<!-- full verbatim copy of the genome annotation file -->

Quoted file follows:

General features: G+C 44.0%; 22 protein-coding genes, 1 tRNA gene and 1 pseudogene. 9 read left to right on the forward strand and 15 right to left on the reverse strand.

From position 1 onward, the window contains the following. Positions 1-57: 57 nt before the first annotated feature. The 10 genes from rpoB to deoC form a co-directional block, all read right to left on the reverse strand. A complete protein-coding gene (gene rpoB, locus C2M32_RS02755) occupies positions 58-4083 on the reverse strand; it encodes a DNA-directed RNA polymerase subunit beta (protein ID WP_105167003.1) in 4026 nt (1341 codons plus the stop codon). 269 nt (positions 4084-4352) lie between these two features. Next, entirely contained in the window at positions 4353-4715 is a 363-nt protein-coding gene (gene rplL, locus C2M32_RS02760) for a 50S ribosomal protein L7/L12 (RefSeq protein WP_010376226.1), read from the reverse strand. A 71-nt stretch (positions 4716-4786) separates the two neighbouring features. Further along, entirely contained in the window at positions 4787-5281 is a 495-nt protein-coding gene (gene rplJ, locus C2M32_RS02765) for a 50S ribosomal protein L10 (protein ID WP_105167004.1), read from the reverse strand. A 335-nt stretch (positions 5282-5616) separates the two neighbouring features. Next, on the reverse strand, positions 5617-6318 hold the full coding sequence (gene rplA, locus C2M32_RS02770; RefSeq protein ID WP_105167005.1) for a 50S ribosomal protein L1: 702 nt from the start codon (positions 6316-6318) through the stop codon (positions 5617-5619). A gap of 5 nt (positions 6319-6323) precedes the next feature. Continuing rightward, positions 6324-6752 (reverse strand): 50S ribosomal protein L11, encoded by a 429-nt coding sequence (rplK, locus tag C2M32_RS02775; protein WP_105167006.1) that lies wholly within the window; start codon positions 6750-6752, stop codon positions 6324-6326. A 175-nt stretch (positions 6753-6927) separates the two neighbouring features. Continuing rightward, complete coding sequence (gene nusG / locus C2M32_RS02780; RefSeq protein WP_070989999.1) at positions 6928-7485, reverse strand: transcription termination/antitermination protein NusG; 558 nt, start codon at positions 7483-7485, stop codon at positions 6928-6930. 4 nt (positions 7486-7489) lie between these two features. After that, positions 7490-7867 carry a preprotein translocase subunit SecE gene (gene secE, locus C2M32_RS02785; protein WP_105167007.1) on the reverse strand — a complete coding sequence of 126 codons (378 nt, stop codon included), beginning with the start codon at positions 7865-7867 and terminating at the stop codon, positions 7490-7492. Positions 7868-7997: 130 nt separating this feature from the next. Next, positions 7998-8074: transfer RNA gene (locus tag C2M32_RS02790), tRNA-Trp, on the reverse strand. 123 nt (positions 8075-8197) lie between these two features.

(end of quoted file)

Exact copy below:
General features: G+C 44.0%; 22 protein-coding genes, 1 tRNA gene and 1 pseudogene. 9 read left to right on the forward strand and 15 right to left on the reverse strand.

From position 1 onward, the window contains the following. Positions 1-57: 57 nt before the first annotated feature. The 10 genes from rpoB to deoC form a co-directional block, all read right to left on the reverse strand. A complete protein-coding gene (gene rpoB, locus C2M32_RS02755) occupies positions 58-4083 on the reverse strand; it encodes a DNA-directed RNA polymerase subunit beta (protein ID WP_105167003.1) in 4026 nt (1341 codons plus the stop codon). 269 nt (positions 4084-4352) lie between these two features. Next, entirely contained in the window at positions 4353-4715 is a 363-nt protein-coding gene (gene rplL, locus C2M32_RS02760) for a 50S ribosomal protein L7/L12 (RefSeq protein WP_010376226.1), read from the reverse strand. A 71-nt stretch (positions 4716-4786) separates the two neighbouring features. Further along, entirely contained in the window at positions 4787-5281 is a 495-nt protein-coding gene (gene rplJ, locus C2M32_RS02765) for a 50S ribosomal protein L10 (protein ID WP_105167004.1), read from the reverse strand. A 335-nt stretch (positions 5282-5616) separates the two neighbouring features. Next, on the reverse strand, positions 5617-6318 hold the full coding sequence (gene rplA, locus C2M32_RS02770; RefSeq protein ID WP_105167005.1) for a 50S ribosomal protein L1: 702 nt from the start codon (positions 6316-6318) through the stop codon (positions 5617-5619). A gap of 5 nt (positions 6319-6323) precedes the next feature. Continuing rightward, positions 6324-6752 (reverse strand): 50S ribosomal protein L11, encoded by a 429-nt coding sequence (rplK, locus tag C2M32_RS02775; protein WP_105167006.1) that lies wholly within the window; start codon positions 6750-6752, stop codon positions 6324-6326. A 175-nt stretch (positions 6753-6927) separates the two neighbouring features. Continuing rightward, complete coding sequence (gene nusG / locus C2M32_RS02780; RefSeq protein WP_070989999.1) at positions 6928-7485, reverse strand: transcription termination/antitermination protein NusG; 558 nt, start codon at positions 7483-7485, stop codon at positions 6928-6930. 4 nt (positions 7486-7489) lie between these two features. After that, positions 7490-7867 carry a preprotein translocase subunit SecE gene (gene secE, locus C2M32_RS02785; protein WP_105167007.1) on the reverse strand — a complete coding sequence of 126 codons (378 nt, stop codon included), beginning with the start codon at positions 7865-7867 and terminating at the stop codon, positions 7490-7492. Positions 7868-7997: 130 nt separating this feature from the next. Next, positions 7998-8074: transfer RNA gene (locus tag C2M32_RS02790), tRNA-Trp, on the reverse strand. 123 nt (positions 8075-8197) lie between these two features.